I just recently saw the results of a study from Odgers Berntson from 2011 showing some very frightening statistics about executive succession planning. When you look at the numbers below, think about how your organization is handling this issue.
- 17% of organizations expect to lose more than 50% of current leadership by 2016
- 25% expect to lose more than 20% of leadership
- 68% have no executive team replacement strategy
- Next generation of leaders likely to be at least five years younger
- 43% anticipating a shortage of executives by 2016
The first question that comes to mind is, “What are we doing about it?” I would be interested to know if the answers from these same executives have changed since 2011. This shows a clear lack of succession planning, which is something that we see every day. For some reason most organizations don’t do it. As a leader, one of your accountabilities is to find a top-notch replacement for yourself. We all know this, yet it’s often not done effectively.
Think about these statistics and then think about what you can do to ensure you don’t fall into one of them.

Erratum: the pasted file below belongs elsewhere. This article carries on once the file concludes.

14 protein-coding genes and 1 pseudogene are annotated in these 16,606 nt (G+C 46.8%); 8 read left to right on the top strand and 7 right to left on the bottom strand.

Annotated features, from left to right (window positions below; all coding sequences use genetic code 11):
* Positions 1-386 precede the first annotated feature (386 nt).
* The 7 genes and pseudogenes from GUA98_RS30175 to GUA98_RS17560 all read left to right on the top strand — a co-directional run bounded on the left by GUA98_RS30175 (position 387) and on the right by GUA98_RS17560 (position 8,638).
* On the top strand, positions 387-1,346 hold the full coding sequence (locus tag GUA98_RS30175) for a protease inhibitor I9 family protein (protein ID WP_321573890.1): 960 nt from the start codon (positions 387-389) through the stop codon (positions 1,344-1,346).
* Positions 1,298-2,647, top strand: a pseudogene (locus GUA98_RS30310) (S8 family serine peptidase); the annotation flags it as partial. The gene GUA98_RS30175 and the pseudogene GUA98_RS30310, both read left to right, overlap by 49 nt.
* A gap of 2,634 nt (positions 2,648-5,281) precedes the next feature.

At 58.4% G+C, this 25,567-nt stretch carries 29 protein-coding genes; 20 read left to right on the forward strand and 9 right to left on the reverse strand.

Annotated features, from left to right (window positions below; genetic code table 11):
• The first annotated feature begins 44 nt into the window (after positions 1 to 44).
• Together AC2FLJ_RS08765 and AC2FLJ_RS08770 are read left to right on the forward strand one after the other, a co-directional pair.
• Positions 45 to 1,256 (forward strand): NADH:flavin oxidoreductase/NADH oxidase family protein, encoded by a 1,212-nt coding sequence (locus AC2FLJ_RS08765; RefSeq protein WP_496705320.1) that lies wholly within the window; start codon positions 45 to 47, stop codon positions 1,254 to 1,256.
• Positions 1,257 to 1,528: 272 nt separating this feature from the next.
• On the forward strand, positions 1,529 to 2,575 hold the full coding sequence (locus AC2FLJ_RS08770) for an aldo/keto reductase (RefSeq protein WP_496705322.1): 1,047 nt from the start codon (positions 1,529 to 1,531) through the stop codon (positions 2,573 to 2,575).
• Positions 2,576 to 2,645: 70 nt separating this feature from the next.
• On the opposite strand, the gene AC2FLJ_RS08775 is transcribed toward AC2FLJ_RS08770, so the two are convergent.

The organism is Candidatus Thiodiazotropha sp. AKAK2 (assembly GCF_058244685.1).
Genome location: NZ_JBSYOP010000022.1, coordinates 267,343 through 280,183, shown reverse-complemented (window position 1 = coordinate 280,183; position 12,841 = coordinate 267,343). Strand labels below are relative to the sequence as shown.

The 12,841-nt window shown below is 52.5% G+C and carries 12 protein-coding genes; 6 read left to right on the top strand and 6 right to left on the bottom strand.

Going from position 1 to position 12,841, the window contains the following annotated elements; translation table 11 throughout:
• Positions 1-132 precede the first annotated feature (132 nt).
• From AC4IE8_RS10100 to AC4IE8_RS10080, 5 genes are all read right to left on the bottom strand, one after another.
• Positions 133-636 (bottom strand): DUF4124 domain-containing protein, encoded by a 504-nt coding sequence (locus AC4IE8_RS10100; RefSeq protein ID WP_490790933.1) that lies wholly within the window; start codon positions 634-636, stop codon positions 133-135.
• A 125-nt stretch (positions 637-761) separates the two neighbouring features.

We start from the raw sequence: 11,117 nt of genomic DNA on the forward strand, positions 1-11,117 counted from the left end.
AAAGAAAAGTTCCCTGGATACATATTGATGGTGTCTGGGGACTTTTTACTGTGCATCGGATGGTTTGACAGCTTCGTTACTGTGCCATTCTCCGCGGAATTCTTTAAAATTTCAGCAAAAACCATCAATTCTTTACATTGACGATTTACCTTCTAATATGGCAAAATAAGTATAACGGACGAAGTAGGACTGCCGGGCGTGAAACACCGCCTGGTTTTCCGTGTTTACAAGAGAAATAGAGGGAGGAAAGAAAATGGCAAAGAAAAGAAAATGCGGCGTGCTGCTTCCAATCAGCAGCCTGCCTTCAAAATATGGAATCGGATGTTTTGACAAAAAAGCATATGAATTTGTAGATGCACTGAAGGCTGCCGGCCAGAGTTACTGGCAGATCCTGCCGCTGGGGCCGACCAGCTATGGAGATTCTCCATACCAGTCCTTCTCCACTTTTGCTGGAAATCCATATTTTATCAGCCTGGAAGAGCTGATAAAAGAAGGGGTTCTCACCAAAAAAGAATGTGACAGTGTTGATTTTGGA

There is a difference between having the desire to change, the ability to change and the capability to sustain the change. You need all of these to be successful.
Last week I stayed at the Pierre hotel in New York City. A great property with a great view of Central Park and even greater service. It is one of the only remaining hotels (I think there might be one other in New York) that still uses elevator attendants to move you up and down the floors.
After my stay, I took a few minutes to complete the survey that I was sent. I usually do this because if I have something valuable to add, I want to help the organization improve. In this case, I had a great experience but provided feedback that for the rate that people were paying to stay at the hotel, it was difficult for me to wrap my head around being charged $12 per day for Internet access. In this day and age when we are always connected, Internet access should be included with any hotel room.
To my surprise, I received an email from the Pierre’s Director of Guest Relations within a few hours of completing the survey. Now talk about providing a personal touch! I thought this was a great example of going the extra mile. The email thanked me for my stay and for taking the time to complete the survey, but also addressed my issue about Internet access directly. This just showed that someone took the time to actually read my comments and address them specifically.
This is not something that most companies do so I applaud the Pierre and Taj Hotels for implementing a culture that encourages this kind of extra effort by its’ employees. In a world where communication is becoming less and less personal, acknowledgement of a customer’s concerns is a great strategy.